Thoracic Injury Effects Of Linear And Angular Karate Impacts

  • P. K. Smith
  • D. C. Viano
  • D. P. Faust
  • L. Faust
Keywords: injuries, karate, chest protector

Abstract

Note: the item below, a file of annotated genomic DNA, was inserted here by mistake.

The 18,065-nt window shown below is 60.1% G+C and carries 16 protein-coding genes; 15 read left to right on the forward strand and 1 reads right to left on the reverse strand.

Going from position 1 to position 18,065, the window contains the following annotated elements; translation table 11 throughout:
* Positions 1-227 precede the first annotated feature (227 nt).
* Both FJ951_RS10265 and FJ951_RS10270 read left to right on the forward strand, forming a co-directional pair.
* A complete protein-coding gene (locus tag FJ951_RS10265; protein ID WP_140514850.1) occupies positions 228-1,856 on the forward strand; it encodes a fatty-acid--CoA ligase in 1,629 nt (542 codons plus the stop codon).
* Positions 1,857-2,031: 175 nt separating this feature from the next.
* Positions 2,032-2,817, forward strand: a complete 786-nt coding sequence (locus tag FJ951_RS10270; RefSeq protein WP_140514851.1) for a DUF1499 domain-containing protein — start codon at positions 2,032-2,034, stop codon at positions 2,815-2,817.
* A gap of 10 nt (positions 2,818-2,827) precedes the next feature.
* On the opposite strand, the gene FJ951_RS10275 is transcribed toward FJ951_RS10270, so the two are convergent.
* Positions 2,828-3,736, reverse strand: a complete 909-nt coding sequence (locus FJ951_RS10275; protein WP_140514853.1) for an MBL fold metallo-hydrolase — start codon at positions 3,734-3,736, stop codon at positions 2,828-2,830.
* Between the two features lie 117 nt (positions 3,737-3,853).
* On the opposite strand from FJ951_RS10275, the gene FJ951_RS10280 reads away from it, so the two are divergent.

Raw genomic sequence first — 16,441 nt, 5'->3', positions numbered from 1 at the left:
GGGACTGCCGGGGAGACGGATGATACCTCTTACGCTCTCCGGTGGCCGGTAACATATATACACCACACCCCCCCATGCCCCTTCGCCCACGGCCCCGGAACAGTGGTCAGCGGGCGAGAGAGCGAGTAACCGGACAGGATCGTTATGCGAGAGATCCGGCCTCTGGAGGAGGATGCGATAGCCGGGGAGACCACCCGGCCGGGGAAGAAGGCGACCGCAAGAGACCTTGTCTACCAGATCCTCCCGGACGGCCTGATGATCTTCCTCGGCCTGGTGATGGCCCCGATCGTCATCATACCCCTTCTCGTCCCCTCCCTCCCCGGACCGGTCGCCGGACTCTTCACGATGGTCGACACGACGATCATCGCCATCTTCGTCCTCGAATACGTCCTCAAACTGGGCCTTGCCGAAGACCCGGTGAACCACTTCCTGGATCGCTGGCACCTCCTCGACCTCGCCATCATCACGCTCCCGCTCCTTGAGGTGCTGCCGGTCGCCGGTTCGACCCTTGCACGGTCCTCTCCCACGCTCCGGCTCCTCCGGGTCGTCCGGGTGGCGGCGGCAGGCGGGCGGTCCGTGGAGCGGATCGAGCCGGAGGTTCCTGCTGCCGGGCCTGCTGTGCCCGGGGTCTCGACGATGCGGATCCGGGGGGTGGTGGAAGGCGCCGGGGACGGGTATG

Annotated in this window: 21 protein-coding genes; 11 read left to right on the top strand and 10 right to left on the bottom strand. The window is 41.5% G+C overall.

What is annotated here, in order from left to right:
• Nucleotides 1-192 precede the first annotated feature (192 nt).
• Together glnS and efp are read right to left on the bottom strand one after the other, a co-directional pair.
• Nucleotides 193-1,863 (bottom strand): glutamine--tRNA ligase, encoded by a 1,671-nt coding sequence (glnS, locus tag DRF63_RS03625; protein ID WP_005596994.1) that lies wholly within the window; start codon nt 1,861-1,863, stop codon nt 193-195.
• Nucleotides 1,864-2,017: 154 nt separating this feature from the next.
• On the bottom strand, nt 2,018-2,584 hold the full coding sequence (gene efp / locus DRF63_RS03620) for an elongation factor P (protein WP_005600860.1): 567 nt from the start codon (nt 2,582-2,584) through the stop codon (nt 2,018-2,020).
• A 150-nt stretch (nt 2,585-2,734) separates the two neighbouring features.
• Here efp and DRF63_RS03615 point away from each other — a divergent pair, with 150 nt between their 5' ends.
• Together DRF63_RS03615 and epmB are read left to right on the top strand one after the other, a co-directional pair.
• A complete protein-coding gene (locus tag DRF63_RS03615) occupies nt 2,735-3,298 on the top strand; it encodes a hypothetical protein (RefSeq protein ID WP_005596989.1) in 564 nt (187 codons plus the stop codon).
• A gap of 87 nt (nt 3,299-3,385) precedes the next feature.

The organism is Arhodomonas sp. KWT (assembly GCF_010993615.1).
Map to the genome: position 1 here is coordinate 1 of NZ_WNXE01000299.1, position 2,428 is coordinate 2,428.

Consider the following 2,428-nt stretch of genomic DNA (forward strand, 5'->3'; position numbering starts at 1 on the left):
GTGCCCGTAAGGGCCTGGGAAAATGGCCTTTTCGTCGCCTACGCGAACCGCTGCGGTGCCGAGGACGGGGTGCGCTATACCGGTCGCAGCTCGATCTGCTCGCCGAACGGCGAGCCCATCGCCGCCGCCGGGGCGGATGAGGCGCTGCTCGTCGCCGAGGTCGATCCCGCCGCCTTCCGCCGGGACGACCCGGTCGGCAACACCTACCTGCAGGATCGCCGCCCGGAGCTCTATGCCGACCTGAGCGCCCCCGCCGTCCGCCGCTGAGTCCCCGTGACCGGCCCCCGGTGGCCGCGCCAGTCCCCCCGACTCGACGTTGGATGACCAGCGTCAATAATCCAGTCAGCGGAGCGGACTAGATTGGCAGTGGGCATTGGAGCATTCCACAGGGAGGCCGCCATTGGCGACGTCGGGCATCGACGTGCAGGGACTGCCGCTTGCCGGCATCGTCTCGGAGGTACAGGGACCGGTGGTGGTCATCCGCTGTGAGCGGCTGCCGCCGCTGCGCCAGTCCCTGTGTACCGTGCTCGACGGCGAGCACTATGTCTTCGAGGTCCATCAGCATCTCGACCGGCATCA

Skilled karate practitioners are reputed to be able to completely disable an opponent with one blow -- when necessary. Immediate questions arise as to whether karate participants: (a) can, in fact, deliver disabling injurious blows to the thorax, (b) can have a greater ability to damage the body with some technique types over others, and (c) can wear readily available safety equipment to temper blows to below the level of medically severe injury. The viscous response criteria (VCmax), based on chest compression and compression velocity, has been devised to estimate level of injury to the thorax or chest. Accordingly, a VCmax =1.0 m/s is the level for a 25% probability of severe injury, such as liver or lung laceration. Twelve international class karate competitors of 3rd, 4th, and 5th degree or higher (master class) black belt ranks, were evaluated impacting the thorax of an instrumented anthropometric test dummy (ATD) to determine the probable injury effects of linear (thrusting) and angular (striking or snapping) types of karate blows, with and without a chest protector. Techniques evaluated were the roundhouse kick, backfist strike, side-thrust kick, and the reverse punch. Data were analyzed using a 2*3*4 ANOVA design with Tukey's Studentized Range follow-up tests to discriminate within condition differences. The adjusted viscous response (VCmax) was the variable used for evaluation. Of the three skill classes evaluated, 3rd (M =1.2096, SD =.5309) and 4th (M =1.1127, SD =.4304) degree ranks generated statistically higher VCmax levels than master class competitors (M =.8036, SD =.2797) across all conaitions, F (2, 60) =7.57, F = .0012. The chest protector was found to be effective, F 0,60) =4.28, F =.0430, in attenuating the impact effects below the serious injury level (M =1.1382, SD = .4423 and M =.9535, SD = .4575, without and with the chest protector, respectively). The roundhouse kick (M =1.3778, SD =.4674) generated higher .VCmax than all other techniques, F (3, 60) =7.17, F = .0003,: the reverse punch (M =1.0122, SD =.3923); the side-thrust kick (M =.9538, SD =.4976); or the backfist strike (M =.8189, SD =.2986). No statistical difference was detected among the technique conditions. It was concluded that the highly skilled karate competitor could deliver severe or greater levels of damage to the thorax with karate techniques, especially the roundhouse kick. The level of damage to the thorax can be reduced below the "serious" level with the use of a chest protector.